ebay media-trading system prototype a flop

The Cabletelevision Advertising Board has rejected eBay’s proposed auction system for electronic media buying. CAB gave cost as a major factor in their decision—the participating cable networks would have incurred a 2% fee for each transaction—but they also had serious concerns with the functionality of the system.
Cable execs thought the system was not sophisticated enough. It forces users to do manual calculations, and input factors like number of cable subscribers, viewers-per-thousand, and ratings. There is no built-in function for added-value. Instead, a comment box is provided for any extraordinary details. Instead of something many feared would commoditize their business, the resulting prototype is just an electronic RFP system. Perhaps the failure is a reflection on the complicated nature of these negotiations. The search for a system to relieve media buyers and sellers of those activities that can be automated, goes on.


TV Guide debuts online video guide

Gemstar-TV Guide International Inc., has taken its popular publication to the Web and the result is an easy to use site where users can search for, and play, videos and clips, as well as check TV schedules. Ad-supported content from sixty mainstream entertainment sites, including broadcast networks—ABC, CBS, NBC, Fox—and some cable networks, is available at no charge. All the attributes of the print guide are present, plus the flexibility of search and browse functions. Unlike other video search tools, this one does not select user-generated videos. This results in fewer hits of better quality.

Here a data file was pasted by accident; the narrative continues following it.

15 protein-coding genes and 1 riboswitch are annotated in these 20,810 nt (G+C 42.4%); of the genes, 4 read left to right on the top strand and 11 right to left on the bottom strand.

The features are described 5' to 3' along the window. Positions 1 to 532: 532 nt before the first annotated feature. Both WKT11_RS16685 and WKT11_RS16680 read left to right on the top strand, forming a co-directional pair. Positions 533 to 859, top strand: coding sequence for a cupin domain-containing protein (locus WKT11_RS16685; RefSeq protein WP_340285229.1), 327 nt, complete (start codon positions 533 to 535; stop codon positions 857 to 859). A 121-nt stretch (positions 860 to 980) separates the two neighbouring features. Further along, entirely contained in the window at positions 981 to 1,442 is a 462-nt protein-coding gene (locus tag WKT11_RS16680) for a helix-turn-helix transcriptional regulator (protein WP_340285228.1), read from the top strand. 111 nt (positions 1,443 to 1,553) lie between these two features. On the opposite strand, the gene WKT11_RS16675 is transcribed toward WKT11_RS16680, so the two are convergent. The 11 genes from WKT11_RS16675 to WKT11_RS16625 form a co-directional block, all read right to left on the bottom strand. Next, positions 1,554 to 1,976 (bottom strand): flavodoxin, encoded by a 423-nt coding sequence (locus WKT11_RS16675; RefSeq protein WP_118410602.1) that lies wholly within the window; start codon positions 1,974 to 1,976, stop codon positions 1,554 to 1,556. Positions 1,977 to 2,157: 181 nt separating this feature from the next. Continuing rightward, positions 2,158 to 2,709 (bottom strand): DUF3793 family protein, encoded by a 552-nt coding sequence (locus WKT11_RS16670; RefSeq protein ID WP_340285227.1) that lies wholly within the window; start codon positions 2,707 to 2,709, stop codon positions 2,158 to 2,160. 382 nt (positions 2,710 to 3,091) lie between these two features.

Sneak previews of the new fall lineup are available, as well as daily picks, trailers, full episodes of popular shows, movie reviews, and celebrity gossip. Content can be retrieved in many different ways— by show name, keyword, top videos, top shows and movies, top celebrities, genres, or networks.